The first Law Update of 2024 is here, and our first focus of the year spotlights Healthcare and Lifesciences, a sector that is undergoing significant growth and development across the MENA region.
Our focus provides an insight into some of the most important regulatory updates across the region, such as the UAE’s groundbreaking law on the use of human genome, Kuwait’s resolution on nuclear and radioactive materials, the new regulations for healthcare services in Qatar, Egypt’s healthcare regulatory framework, and the impact of the Saudi Civil Transactions Law on the healthcare and life sciences sector … and there is so much more!
Beyond the healthcare pages our lawyers share with you multi-sector insights where you will discover articles on Dubai’s DIFC regulatory framework for startups, Bahrain’s commercial agencies law, and we also shed light on Kuwaiti civil code and the advantages of setting up a joint stock company in Saudi Arabia.Read the full edition
Under the current provisions of Omani labour law (the “Labour Law”) private sector employers are required to provide medical facilities to their expatriate employees working in Oman. For larger companies, the Labour Law imposes an additional obligation on the private sector entity to employ a qualified nurse, provide access to specialist doctors and complementary medicine. Many employers have chosen to satisfy these obligations by providing a medical insurance policy to their expatriate employees under which the insurance company pays the private hospital for treatment rendered to the insured employee. Under existing provisions of the Labour Law, Omani nationals are not often beneficiaries of a dedicated healthcare policy in the same way as their expatriate colleagues. The cost of their treatment at Government hospitals is borne by their employers, who do not, in general, cover the cost of private healthcare for their employees.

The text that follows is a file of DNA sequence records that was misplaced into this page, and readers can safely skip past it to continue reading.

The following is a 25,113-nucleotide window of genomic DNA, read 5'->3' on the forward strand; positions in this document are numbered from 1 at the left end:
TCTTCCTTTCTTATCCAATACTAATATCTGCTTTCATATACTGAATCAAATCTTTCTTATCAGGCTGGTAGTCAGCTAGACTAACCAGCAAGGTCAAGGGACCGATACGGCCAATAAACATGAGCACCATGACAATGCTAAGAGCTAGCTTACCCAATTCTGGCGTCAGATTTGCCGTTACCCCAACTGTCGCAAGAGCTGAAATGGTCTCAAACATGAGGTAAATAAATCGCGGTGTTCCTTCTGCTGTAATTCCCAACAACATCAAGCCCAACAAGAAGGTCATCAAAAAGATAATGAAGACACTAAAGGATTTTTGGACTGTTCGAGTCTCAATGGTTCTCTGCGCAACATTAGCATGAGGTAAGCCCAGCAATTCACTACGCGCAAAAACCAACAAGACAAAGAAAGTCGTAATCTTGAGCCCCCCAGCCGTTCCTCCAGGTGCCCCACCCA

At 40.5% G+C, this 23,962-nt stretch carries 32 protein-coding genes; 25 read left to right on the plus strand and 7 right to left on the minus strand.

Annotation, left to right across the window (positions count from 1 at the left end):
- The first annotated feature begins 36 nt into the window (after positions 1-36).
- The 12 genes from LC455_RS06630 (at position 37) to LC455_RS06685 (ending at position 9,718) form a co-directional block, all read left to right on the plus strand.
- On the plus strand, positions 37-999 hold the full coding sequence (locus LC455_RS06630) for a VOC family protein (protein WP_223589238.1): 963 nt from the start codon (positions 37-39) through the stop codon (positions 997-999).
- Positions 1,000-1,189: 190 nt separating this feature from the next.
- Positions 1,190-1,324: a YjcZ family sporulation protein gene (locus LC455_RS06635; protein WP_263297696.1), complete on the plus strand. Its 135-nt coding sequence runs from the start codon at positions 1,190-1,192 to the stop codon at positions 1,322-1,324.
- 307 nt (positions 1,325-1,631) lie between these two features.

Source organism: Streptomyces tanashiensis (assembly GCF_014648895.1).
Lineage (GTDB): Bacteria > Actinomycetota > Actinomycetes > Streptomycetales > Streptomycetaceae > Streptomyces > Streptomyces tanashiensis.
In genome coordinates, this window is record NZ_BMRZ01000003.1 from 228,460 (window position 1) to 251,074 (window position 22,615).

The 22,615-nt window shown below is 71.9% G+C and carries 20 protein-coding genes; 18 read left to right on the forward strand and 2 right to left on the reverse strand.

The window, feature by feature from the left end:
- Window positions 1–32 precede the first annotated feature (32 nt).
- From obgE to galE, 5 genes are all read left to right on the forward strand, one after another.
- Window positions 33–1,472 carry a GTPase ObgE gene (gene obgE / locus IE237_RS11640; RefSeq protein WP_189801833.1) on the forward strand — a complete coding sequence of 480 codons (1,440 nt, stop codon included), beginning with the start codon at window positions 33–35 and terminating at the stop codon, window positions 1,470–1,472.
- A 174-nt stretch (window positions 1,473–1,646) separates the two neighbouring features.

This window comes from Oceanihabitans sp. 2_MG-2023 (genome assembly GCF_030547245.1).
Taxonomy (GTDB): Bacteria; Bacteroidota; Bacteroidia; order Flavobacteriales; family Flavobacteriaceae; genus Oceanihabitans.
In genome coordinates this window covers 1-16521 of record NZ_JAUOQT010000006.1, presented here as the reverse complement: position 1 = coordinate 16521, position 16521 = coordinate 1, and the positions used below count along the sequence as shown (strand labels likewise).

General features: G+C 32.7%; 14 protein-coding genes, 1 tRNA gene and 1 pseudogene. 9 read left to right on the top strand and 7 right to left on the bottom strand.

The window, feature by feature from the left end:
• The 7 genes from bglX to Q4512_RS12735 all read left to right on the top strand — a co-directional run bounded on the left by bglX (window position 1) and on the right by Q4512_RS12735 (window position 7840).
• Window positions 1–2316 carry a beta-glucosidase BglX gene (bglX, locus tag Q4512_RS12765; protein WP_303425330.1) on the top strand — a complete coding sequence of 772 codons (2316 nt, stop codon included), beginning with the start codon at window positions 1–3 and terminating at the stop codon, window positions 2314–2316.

Under the new rules, Omani nationals will be entitled to a private healthcare insurance policy, affording them access to a wider range of health institutions. In respect of expatriates, the new rules are likely to impose stricter obligations on deviant employers who do not comply with the existing Labour Law requirements outlined above.
The new regulations are expected to be issued by the Ministry of Health during 2018. The effects are likely to be significant and will undoubtedly reduce the strain currently experienced by Government owned hospitals in Oman, which generally cater for Omani nationals only, by diverting existing users of Government facilities to the private healthcare sector. Recent studies show that only 9% of Omani nationals in the private sector are beneficiaries of healthcare insurance.
A further update will be published once the new rules have been brought into force.